A third game in a row for the Sky Blues without scoring, but it was a creditable point gained against a Stoke City side in the hunt for the play-offs.
In a game of few chances, both sides will have felt they may have done enough to nick the win. The Sky Blues had the better of the first-half but didn’t really create anything clear-cut. Stoke City threatened to take control of the game in the second-half, but their finishing was slightly wayward for the few good chances that they created.
Through The Eye Of The Needle
The most impressive aspect of this performance was the energy and interplay in midfield in the first-half. The return of Gustavo Hamer to the starting line-up helped, but each of Callum O’Hare, Jamie Allen and Ben Sheaf also enjoyed some positive moments in both breaking up Stoke City’s play in the centre of the park and combining for a handful of promising moves.
What let the team down in this game was the lack of options ahead of the ball when in possession. With the wing-backs either unable or unwilling to get into advanced positions, the 3-5-1-1 set-up meant that it was primarily Matt Godden and, if he wasn’t on the ball himself, Callum O’Hare offering an option when players were looking to play forward passes.
There were occasionally some really neat moments of combination play between the midfielders, but it had to be incredibly intricate in order to break down a Stoke City defence who could comfortably contain our most attacking players.
Just seven shots on goal was a meagre return for the amount of effort on show. It’s hard to see this team scoring too many goals at the moment given how unwilling we seemingly are to commit players forward. The concern is that if we start conceding goals, we will drop back down the table.
A New Role For Jamie Allen
One of the key reasons why the midfield set-up in the first-half had its moments of promise was the role that Jamie Allen played as part of the midfield three.
The former Burton Albion man has endured a tough season at Championship level, where he has often looked a little too ponderous on the ball to cause defences problems when played in an attacking midfield role. What Allen has shown in his time at Coventry City is that he brings energy in abundance to the team and the new role played into that strength.
Allen’s role in this game was to sit in with the midfield three when the team were out of possession, put pressure on the ball when Stoke got into our half, then to get forward in support of Callum O’Hare and Matt Godden when the team were in possession. It meant that the focus was on Allen’s work-rate and movement without the ball rather than his use of it.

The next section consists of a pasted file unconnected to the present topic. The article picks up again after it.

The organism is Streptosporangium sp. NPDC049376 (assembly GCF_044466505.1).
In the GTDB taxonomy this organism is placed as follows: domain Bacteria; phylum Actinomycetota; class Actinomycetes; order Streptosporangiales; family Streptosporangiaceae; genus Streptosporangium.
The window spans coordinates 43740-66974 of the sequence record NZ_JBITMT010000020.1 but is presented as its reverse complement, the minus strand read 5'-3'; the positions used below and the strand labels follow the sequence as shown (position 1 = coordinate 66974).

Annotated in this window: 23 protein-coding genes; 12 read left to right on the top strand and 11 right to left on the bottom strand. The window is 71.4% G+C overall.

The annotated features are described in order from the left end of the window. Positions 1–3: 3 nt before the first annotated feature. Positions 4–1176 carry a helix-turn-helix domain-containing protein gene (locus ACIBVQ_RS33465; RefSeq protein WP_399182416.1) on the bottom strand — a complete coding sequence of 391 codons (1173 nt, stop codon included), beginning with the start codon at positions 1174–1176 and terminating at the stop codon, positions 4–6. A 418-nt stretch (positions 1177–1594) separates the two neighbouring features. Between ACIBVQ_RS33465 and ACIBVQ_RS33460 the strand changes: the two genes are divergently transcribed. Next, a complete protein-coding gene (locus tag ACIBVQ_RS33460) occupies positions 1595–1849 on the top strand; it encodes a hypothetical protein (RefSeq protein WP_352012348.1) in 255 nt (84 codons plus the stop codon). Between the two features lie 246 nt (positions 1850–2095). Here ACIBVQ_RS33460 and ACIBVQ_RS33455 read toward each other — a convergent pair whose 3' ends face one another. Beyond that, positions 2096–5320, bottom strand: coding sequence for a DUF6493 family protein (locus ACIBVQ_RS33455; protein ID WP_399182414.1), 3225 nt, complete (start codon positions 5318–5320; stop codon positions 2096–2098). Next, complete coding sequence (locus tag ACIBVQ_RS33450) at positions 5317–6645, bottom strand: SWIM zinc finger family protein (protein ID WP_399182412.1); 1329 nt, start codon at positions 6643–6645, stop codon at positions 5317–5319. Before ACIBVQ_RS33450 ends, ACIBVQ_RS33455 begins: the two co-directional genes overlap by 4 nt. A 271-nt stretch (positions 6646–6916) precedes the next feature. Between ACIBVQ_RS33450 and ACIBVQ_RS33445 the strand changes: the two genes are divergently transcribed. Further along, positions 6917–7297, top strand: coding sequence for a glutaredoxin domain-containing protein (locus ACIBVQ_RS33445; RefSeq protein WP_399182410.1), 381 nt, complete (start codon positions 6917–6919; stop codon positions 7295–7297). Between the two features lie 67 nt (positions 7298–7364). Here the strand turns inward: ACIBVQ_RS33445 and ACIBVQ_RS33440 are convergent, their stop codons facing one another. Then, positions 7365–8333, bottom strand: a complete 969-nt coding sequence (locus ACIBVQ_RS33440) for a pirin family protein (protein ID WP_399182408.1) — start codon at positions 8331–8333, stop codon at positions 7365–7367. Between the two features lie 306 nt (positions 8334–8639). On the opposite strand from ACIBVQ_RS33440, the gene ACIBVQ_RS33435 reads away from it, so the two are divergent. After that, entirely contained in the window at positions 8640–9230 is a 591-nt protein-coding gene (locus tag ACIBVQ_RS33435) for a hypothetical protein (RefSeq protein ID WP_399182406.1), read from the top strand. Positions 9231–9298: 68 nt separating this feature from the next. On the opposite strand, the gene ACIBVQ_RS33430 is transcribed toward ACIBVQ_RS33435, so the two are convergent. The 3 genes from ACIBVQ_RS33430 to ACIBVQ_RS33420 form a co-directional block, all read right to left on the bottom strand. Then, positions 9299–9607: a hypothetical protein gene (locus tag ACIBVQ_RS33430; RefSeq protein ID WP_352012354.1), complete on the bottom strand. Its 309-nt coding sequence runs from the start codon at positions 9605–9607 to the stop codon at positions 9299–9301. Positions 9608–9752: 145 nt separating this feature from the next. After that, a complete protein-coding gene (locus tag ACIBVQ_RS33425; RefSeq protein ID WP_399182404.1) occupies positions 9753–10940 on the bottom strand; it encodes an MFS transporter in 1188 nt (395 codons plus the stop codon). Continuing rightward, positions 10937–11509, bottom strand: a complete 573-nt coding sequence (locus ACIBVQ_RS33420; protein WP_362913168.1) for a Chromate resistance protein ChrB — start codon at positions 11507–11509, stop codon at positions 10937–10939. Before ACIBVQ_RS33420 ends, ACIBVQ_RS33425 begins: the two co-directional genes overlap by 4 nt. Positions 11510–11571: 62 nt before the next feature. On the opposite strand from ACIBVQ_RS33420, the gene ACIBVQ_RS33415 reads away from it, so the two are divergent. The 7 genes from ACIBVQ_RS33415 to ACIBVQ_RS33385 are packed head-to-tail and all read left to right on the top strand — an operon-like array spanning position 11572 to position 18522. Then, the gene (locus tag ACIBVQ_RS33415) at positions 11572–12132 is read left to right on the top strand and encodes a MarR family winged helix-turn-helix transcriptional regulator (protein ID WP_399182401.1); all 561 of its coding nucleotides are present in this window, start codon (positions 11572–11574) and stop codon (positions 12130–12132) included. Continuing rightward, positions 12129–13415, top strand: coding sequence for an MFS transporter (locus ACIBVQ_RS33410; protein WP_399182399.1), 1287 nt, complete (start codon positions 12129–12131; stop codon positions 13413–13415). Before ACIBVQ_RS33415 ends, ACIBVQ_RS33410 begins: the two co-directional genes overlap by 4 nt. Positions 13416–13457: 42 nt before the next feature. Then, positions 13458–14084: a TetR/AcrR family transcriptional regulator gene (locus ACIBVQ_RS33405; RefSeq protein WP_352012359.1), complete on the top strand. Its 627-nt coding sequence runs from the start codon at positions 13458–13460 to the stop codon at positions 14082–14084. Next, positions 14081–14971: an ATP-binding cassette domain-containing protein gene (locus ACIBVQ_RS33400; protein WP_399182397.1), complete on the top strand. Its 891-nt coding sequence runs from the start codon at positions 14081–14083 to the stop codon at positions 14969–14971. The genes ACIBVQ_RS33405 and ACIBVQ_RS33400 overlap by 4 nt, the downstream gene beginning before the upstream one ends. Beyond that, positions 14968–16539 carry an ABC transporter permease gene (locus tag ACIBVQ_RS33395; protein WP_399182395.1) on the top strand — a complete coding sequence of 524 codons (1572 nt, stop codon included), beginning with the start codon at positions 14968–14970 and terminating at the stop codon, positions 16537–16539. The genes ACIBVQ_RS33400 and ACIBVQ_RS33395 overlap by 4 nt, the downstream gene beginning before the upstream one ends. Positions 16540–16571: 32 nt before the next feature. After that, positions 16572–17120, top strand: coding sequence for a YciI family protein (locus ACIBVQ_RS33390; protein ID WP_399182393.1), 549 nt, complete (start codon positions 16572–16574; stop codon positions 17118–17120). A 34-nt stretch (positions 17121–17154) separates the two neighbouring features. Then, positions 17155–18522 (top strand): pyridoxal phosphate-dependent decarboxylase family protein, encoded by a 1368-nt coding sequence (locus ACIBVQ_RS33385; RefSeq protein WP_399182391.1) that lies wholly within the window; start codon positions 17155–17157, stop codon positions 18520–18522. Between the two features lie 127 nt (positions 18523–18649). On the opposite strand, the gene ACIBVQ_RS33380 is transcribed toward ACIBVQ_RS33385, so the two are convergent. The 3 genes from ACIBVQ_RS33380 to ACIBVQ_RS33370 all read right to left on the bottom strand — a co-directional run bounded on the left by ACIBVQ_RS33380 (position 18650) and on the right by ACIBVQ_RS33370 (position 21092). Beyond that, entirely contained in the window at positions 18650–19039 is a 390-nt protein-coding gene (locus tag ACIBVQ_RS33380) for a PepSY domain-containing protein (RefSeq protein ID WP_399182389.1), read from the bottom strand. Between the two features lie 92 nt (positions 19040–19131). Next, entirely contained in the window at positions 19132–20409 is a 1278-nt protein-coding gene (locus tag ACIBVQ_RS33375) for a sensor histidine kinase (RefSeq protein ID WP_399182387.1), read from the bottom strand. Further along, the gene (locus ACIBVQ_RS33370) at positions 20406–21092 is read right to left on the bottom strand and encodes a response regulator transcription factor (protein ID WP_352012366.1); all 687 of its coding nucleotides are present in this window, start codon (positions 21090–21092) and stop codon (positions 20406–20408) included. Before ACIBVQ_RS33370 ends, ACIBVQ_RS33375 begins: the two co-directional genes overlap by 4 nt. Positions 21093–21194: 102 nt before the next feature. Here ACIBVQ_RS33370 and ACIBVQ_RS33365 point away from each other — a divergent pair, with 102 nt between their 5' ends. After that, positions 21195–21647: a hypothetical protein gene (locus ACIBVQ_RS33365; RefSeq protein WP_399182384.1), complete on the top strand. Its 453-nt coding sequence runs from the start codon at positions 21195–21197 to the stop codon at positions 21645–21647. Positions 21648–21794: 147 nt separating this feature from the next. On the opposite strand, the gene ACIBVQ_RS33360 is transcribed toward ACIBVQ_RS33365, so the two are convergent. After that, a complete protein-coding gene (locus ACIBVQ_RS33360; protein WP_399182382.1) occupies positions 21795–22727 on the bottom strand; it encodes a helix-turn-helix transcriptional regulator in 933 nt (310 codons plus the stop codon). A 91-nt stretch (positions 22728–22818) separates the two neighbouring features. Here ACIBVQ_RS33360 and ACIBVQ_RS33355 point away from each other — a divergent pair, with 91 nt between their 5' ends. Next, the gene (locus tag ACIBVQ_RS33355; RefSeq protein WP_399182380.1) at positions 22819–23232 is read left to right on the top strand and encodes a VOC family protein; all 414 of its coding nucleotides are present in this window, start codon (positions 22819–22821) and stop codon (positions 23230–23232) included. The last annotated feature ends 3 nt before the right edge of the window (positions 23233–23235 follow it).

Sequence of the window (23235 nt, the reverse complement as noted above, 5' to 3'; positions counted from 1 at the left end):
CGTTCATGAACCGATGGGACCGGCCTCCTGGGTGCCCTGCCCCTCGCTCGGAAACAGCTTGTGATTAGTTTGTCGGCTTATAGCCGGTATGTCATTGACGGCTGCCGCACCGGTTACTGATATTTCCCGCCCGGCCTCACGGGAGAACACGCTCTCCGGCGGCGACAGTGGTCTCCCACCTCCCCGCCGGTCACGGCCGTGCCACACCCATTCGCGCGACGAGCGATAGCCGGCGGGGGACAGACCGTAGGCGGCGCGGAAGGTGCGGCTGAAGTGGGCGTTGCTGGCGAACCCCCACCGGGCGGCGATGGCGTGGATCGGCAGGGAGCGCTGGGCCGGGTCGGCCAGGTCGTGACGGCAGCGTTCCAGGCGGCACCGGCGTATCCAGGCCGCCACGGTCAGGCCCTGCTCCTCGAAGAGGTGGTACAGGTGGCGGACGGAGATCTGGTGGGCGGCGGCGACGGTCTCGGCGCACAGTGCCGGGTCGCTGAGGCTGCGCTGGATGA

That final point is perhaps a little harsh on Allen’s use of the ball in this game, where there were one or two moments of quality linking up with his team-mates around the Stoke penalty area that didn’t quite come to fruition.
While our attacking play in this game fell down on our inability to get bodies forward in support of the attack, it wasn’t for a want of trying on the part of Jamie Allen.
Two Up Front As A Defensive Measure
As much as the team were missing another body or two in attack in the first-half to cause Stoke problems, the bigger drawback that we suffered from not providing Matt Godden with support was the way in which it allowed the away side to build a head of steam in the second-half.
With the energy levels of our midfield dipping, Stoke started to enjoy more time in possession. In the moments we were able to get on the ball, it was a choice between playing short passes back into danger or longer passes straight to the opposition. The safer decision allowed Stoke to build momentum.
This is where playing an extra striker becomes as much a defensive measure as it is an attacking one. Having that extra body further forward provides a target for team-mates to look towards to relieve pressure on the team, it also means the opposition’s defenders have a little less time to pick passes to help their team string together attacks.
When Maxime Biamou and Amadou Bakayoko came on in the late stages, not only did it break up Stoke’s momentum but it started to cause them problems as our forward passes became more evenly contested. Had the change been made earlier, perhaps there would have been more opportunities to turn those difficult moments for Stoke’s defenders that Biamou and Bakayoko cause into a winning goal.